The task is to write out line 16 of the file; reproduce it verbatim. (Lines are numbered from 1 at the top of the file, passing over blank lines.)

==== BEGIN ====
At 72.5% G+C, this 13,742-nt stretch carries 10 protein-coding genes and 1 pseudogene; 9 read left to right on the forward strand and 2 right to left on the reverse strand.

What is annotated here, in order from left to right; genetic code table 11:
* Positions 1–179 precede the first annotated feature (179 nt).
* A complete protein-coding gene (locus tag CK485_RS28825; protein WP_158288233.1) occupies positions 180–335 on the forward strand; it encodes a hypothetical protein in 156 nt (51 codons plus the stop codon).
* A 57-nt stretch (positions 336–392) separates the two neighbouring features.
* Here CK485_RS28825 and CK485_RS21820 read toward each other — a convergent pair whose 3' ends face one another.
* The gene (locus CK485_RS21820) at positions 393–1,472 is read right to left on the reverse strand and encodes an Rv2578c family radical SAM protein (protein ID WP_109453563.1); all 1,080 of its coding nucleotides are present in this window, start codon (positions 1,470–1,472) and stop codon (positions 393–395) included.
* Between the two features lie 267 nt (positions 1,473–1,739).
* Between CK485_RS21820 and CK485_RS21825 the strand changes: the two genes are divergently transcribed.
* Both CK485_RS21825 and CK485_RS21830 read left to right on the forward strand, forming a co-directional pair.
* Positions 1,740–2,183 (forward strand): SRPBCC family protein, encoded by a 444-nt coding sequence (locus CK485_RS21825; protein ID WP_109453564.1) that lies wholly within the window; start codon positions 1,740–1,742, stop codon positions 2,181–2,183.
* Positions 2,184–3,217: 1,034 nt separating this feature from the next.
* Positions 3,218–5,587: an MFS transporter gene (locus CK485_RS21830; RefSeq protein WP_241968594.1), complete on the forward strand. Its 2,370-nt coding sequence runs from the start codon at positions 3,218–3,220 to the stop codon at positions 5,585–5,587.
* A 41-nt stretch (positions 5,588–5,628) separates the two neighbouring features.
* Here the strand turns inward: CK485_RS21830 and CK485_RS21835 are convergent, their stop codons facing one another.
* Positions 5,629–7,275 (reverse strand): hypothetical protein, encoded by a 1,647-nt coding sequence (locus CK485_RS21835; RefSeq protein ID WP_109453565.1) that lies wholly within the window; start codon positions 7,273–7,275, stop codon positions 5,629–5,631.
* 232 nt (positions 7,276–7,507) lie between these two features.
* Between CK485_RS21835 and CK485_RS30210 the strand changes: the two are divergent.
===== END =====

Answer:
* Positions 5,629–7,275 (reverse strand): hypothetical protein, encoded by a 1,647-nt coding sequence (locus CK485_RS21835; RefSeq protein ID WP_109453565.1) that lies wholly within the window; start codon positions 7,273–7,275, stop codon positions 5,629–5,631.